where O_{kp }is the output signal from the kth node in the output layer for the pth input data pattern vector, <O_{kp}> is the average of O_{kp }evaluated over the set of input data pattern vectors, and O_{jp }is the output signal form the ith node in the layer preceeding the output layer for the pth input data pattern vector.
To simplify the notation, combine Equations (13), (14) and (15) and denote:
δ_{kp}=δ_{kp,1}+δ_{kp,2}+δ_{kp,3} (Equation 16)
Equation (7) can then be rewritten in the more familiar generalized delta rule form,
Further backpropagation of error to the weights between the jth and ith layer remains the same as in a conventional net, the expressions are:
where, δ_{jp }is given by:
The EOM approach is evolved from the NLVC mapping approach. In NLVC mapping, the objective of learning is to conserve the total variance in the description of data patterns, that is, the A eights of the net are learned such that the difference between the total variance of the outputs and the total variance of the inputs is within a certain prescribed limit, that is, the error function for NLVC is simply:
where V_{out }is given by:
and V_{in }is same as Equation (5). Using the exact the same net structure and backpropagation learning algorithm, the parameter δ_{kp }is given by:
δ_{kp}=(V_{out}−V_{in})(<O_{k}>−O_{kp})O_{kp}(1−O_{kp}) (Equation 22 )
The formulae for iteratively updating the network weights are of the same forms as Equations (17) to (19).
The NLVC approach is computationally highly efficient and the resulting reduced-dimension maps have been shown to be useful in applications such as classification, categorization, monitoring and optimization.
One reason for the high efficiency of the NLVC approach is that the variance conservation constraint is rather loose. Indeed, the constraint given in Equation (22) is even weaker than that in Equation (13) alone. But this also has side effects. Given a different set of randomly generated initial weights for the net through a different random number seed, the resulting map for the same input looks quite different and the distribution of the points on the map is often uneven with strong correlation between the reduced dimensions. Though it is still possible to gain some qualitative information even from maps with uneven distribution of points, it is usually necessary to make some trials to get a map with good distribution of points.
A good way to reduce the correlation between the reduced dimensions is to orthogonalize the outputs of the net during the learning of the mapping. To achieve this goal, a natural point to start is to constrain the values of the elements of the covariance matrix of the outputs of the net. If all off-diagonal entries vanish, the outputs are orthogonal to each other. With all the off-diagonal terms reduced to zero, it is also easy to make all the reduced dimensions equally dominant by setting all the elements on the main diagonal of the covariance matrix to equal values. This forces the covariance matrix to have equal eigenvalues and the variance of each reduced dimension to be the same. To preserve as much topological information as possible during the mapping, each element of the main diagonal can be assigned to a value related to the average of the input variances for all the input dimensions through a relaxation factor. This is exactly what the EOM approach does.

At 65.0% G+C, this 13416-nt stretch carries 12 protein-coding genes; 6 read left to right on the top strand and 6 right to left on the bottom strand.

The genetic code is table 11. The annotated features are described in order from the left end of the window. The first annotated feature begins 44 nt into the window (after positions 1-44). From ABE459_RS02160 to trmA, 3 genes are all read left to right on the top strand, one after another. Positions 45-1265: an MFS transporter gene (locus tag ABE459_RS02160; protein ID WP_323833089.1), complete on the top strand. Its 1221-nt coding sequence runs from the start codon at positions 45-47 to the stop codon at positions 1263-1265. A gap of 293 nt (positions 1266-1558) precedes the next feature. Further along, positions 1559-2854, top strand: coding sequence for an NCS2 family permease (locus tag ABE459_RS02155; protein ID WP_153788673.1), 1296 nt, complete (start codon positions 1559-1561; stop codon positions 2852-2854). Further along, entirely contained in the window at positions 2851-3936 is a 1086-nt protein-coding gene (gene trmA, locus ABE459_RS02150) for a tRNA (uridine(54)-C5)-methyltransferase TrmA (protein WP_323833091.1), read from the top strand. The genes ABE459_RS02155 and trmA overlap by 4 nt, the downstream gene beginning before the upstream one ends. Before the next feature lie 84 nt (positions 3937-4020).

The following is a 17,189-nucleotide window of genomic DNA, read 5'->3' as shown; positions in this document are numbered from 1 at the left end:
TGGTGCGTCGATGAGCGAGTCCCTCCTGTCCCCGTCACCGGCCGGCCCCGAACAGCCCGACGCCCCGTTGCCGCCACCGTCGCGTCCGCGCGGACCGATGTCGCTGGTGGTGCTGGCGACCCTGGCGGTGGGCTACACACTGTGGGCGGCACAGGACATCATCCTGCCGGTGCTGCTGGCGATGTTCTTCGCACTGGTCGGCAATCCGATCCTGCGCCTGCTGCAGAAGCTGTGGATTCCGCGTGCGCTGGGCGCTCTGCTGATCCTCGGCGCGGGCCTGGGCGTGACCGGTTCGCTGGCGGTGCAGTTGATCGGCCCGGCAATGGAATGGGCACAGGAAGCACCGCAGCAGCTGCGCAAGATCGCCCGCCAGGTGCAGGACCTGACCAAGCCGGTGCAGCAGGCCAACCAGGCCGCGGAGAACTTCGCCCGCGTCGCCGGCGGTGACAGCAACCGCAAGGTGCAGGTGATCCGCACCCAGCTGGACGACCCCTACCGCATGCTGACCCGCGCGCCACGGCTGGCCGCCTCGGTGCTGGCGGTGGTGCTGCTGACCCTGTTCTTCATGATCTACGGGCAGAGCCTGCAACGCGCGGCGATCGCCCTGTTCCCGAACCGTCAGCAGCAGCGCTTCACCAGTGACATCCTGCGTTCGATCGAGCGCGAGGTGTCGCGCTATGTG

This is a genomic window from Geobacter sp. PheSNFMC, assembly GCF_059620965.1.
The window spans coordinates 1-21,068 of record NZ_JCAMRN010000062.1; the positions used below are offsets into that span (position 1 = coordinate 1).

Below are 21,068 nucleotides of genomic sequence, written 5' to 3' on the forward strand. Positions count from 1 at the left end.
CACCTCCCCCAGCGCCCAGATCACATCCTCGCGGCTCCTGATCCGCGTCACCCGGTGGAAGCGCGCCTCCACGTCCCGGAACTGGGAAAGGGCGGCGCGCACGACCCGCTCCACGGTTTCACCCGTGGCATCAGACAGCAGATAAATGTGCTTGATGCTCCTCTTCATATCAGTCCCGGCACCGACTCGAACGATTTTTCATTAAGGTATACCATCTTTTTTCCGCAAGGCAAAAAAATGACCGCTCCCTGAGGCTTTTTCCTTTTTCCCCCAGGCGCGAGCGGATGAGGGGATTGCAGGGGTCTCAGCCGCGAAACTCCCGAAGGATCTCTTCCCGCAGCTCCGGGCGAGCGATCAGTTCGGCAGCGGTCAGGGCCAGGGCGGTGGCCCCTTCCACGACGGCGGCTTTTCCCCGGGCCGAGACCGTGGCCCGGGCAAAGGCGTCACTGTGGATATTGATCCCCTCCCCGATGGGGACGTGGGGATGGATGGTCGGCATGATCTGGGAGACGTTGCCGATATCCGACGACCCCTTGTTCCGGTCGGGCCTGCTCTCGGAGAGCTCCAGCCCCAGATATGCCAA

Compared with the NLVC approach, this current approach puts a much stronger constraint on the learning procedure. Yet the sacrifice of efficiency is rather small. For example, when the reduced dimension is 2-D, i.e. K=2 which is most useful for visual display, the covariance matrix of the outputs is a 2×2 matrix, and there is only one off-diagonal term which needs to be computed compared with two diagonal terms which have to be computed by both approaches. For each iteration of training, this only introduces a roughly 50% overhead in the computing of Δw_{ki }using EOM compared to using NLVC. The computation for Δw_{ji }is the same for both approaches.
Examples of use of EOM with comparisons to that of SOM and NLVC will now be described with reference to
The following simple 5-D function with 2 inherent dimensions is used as a first test since the theoretical solution is known.
In Equation (23), the five variables are not all independent but are related in the following manner:
x _{1} =t _{1} , x _{2}=2t _{1}−1, x _{3}=1−t _{1} , x _{4} =t _{2} , x _{5}=1−2t _{2}
where t_{1 }and t_{2 }represents the 2 inherent dimensions of the function and are inside the interval [0, 1]. One hundred data patterns were generated randomly in the given range and served as the raw data set.
Using t_{1}, and t_{2 }as the two axes, an analytically generated 2-D map is shown in FIG. 15. The gray level shown inside each label square reflects the z value of the corresponding pair of (t_{1}, t_{2}). The range of the z values of these data points is linearly mapped to 256 gray levels with white representing minimum and black maximum.